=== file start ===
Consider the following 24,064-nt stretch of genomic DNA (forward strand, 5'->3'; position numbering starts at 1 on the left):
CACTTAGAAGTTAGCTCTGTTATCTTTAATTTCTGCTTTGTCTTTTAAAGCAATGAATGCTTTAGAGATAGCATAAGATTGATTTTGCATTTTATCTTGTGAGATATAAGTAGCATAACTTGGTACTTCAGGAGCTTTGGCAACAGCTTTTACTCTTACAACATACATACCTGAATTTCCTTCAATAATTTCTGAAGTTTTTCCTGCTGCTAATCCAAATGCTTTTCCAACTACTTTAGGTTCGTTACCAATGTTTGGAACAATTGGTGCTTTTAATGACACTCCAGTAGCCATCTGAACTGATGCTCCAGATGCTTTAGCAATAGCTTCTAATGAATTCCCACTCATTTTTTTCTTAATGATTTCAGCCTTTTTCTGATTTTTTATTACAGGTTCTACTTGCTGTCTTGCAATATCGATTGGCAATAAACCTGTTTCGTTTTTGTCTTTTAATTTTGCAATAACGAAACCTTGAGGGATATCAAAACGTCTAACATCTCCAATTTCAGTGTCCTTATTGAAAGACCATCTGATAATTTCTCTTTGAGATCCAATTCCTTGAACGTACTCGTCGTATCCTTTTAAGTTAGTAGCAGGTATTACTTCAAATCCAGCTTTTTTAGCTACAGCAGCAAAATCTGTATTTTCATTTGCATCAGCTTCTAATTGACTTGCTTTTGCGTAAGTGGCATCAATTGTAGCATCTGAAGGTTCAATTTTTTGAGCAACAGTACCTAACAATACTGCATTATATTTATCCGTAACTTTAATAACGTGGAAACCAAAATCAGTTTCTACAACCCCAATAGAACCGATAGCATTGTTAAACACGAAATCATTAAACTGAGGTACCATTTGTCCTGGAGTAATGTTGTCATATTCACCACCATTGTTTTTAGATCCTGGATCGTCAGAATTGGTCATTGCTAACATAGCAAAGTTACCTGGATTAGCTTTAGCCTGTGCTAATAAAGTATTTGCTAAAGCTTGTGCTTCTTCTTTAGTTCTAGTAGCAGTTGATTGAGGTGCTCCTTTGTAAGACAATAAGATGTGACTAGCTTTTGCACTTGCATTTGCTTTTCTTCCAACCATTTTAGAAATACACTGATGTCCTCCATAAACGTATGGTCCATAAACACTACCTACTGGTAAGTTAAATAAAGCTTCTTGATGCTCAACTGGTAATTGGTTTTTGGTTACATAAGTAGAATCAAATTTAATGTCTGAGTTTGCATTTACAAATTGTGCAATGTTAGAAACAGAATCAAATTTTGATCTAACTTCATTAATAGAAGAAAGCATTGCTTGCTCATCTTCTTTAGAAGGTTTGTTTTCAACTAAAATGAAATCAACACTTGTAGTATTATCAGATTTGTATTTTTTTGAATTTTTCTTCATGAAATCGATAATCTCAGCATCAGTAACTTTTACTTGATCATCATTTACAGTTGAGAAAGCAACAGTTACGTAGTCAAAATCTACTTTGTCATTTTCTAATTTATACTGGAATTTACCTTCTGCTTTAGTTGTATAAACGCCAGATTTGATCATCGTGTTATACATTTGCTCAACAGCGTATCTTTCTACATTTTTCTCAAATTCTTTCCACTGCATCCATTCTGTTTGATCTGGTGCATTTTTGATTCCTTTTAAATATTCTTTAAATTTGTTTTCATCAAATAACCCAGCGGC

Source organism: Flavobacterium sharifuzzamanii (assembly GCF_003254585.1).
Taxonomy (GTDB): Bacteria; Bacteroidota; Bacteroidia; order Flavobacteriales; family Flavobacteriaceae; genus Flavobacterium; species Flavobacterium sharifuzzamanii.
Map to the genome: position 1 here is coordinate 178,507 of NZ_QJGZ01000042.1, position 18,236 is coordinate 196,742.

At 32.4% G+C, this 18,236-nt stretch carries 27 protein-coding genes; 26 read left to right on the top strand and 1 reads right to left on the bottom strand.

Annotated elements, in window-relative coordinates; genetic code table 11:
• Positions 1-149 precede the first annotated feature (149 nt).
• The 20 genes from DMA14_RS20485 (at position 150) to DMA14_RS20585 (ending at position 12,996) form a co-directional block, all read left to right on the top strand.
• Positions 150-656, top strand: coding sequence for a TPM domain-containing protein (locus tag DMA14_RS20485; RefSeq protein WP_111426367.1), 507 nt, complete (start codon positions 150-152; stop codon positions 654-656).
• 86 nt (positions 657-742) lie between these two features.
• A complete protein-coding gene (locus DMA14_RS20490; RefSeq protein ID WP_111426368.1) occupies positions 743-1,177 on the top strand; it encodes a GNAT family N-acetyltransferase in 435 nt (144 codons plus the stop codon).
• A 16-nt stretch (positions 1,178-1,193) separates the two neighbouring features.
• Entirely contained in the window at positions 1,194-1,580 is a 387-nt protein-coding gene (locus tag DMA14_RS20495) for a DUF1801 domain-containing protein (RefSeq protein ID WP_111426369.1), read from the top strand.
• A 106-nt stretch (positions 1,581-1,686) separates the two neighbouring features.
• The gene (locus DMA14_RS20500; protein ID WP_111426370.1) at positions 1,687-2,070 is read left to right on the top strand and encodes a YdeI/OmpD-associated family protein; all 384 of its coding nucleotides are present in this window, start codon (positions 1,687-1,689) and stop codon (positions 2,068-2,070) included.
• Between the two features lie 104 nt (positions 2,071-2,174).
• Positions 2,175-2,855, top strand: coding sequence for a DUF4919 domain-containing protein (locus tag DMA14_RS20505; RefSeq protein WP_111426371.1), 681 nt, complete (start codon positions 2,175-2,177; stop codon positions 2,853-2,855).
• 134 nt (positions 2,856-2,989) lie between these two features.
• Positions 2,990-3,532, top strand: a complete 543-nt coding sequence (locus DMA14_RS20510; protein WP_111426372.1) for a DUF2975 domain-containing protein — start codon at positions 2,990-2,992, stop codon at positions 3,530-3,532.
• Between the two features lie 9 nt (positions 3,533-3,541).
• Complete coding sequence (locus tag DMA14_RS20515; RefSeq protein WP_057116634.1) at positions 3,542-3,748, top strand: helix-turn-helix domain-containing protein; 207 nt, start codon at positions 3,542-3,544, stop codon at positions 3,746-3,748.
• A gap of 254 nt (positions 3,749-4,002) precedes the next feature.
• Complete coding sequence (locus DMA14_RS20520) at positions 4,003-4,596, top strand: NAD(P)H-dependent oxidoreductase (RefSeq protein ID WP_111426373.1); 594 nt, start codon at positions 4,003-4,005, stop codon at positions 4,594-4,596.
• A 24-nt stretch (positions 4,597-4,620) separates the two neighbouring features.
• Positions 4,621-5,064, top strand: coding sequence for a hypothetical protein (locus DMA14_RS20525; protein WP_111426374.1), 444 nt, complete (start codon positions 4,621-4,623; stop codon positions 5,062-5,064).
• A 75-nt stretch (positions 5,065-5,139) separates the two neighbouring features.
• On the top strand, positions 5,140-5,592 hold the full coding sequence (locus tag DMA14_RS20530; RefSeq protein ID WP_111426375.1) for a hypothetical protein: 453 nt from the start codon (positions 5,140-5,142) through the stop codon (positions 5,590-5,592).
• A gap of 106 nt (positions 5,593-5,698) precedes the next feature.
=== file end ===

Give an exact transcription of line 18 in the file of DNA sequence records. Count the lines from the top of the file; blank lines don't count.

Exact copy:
• Positions 2,175-2,855, top strand: coding sequence for a DUF4919 domain-containing protein (locus tag DMA14_RS20505; RefSeq protein WP_111426371.1), 681 nt, complete (start codon positions 2,175-2,177; stop codon positions 2,853-2,855).